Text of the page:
Full Size

TSUB Q'UAQw WITL (Second Raven)

Length: 34 feet, with a 5 foot beam.
Suquamish Raven Canoe Society.
Red cedar, Douglas fir and fiberglass.

Commissioned by the Suquamish Raven Canoe Society, it was completed July 3, 2003. In style it is essentially a Salish canoe, meaning that historically its geographical range was from southern Puget Sound in Washington state to around the area of Duncan, British Columbia.

Canoes of this type were traditionally carved from a solid western red cedar log, but because of the difficulty and expense of obtaining cedar of the quality and dimensions required, this was built using wood strips over a 2 in. x 4 in. fir frame and fiber-glassed.


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Klumachun (Killer Whale)

Length: 35 feet.
Port Gamble S’Klallam tribe.
Carved from red cedar.

Cover of Native Peoples Magazine with Klumachun on the cover. Scene is from the famous Paddle to Seattle celebrating Washington State centennial.

In 1989, I was approached by Jake Jones, the tribal council chairman of the Port Gamble S’klallam tribe, to carve a 34-foot Salish style canoe for the “Paddle to Seattle” as part of the Washington State Centennial celebration.

As a training project, we first carved two 16-foot versions then made a set of working drawings. I and several volunteers, from on and off the reservation, worked for five weeks until the hull was completed and spread from 32” to 56-1/2”. This canoe, manned with tribal members is featured on the 1989 Fall issue of “Native People” magazine. The S’klallam tribe is very proud of this canoe and uses it continuously on trips around Washington and British Columbia.


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Ne’x (Killer Whale)

Length: 36 feet. Width. 46 inches. Red cedar.

My first attempt at canoe carving was in 1972. I had allowed myself a six week sabbatical from a schedule of other carving commitments to carve a thirty foot canoe in the “northern” style. I soon found out that there was a lot I didn’t know about making a canoe. I didn’t anticipate the changes that occur in the hull during the spreading process.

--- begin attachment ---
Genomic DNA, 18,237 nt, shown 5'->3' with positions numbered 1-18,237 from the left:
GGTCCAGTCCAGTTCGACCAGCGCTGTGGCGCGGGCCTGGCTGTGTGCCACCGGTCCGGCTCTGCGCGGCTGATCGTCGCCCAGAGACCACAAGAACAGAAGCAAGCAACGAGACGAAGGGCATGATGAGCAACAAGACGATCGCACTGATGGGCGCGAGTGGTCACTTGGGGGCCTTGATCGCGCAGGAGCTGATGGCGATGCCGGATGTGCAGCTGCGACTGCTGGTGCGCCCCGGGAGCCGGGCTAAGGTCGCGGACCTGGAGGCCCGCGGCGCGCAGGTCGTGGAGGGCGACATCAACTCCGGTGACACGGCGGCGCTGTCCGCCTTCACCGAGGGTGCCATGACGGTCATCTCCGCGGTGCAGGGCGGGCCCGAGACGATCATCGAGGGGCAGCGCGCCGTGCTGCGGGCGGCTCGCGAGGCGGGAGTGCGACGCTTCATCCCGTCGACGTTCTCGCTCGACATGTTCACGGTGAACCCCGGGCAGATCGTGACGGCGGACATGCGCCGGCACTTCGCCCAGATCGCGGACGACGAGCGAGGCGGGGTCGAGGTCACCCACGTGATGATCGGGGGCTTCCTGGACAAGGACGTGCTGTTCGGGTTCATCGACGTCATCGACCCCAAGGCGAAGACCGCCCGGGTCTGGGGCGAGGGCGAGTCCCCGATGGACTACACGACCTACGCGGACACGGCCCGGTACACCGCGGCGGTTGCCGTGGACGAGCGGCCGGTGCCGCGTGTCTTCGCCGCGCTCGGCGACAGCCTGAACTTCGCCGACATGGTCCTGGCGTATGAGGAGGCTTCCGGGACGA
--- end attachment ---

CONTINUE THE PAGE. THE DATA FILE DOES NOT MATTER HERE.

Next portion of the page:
After spreading, the canoes width had gone from 32” to 42”. This is narrow for this length of canoe. This, combined with other factors, made the craft a little tippy. I learned a lot from my mistakes and over the next years did more research, carving several working scale models.


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Tsuks Ne’x (Little Killer Whale)

Length: 20 feet. Width: 45 inches.
Pacific Science Center, 1985.
Red cedar.

I was better qualified in 1985, when the Seattle Science Center commissioned me to do a five-week canoe carving demonstration. At the end of the allotted time, a twenty-foot-long Northern style canoe was ready for spreading. It went from 27" across the gunwales to 46" and was a success in every way. It's a wonderful craft and performs well in the most severe conditions, having seen many miles of travel over the waters of Puget Sound, The San Juan Islands, and the west coast of Vancouver Island.

Portfolio: canoes
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The Northwest Coast Native canoes are marvels of naval architecture and prime examples of form and function sculpture in the purest sense of the word. The graceful form and lines of these craft permeate much of Northwest Coast Native Art.

To meet the challenge of designing and successfully carving any of the various regional styles of canoe is a gratifying experience, which is further enriched by being the vessel's pilot or even a passenger.

TSUB Q'UAQw WITL (Second Raven)

Length: 34 feet, with a 5 foot beam.
Suquamish Raven Canoe Society.
Red cedar, Douglas fir and fiberglass.

Klumachun (Killer Whale)

Length: 35 feet.
Port Gamble S’Klallam tribe.
Carved from red cedar.

Ne’x (Killer Whale)

Length: 36 feet. Width. 46 inches. Red cedar.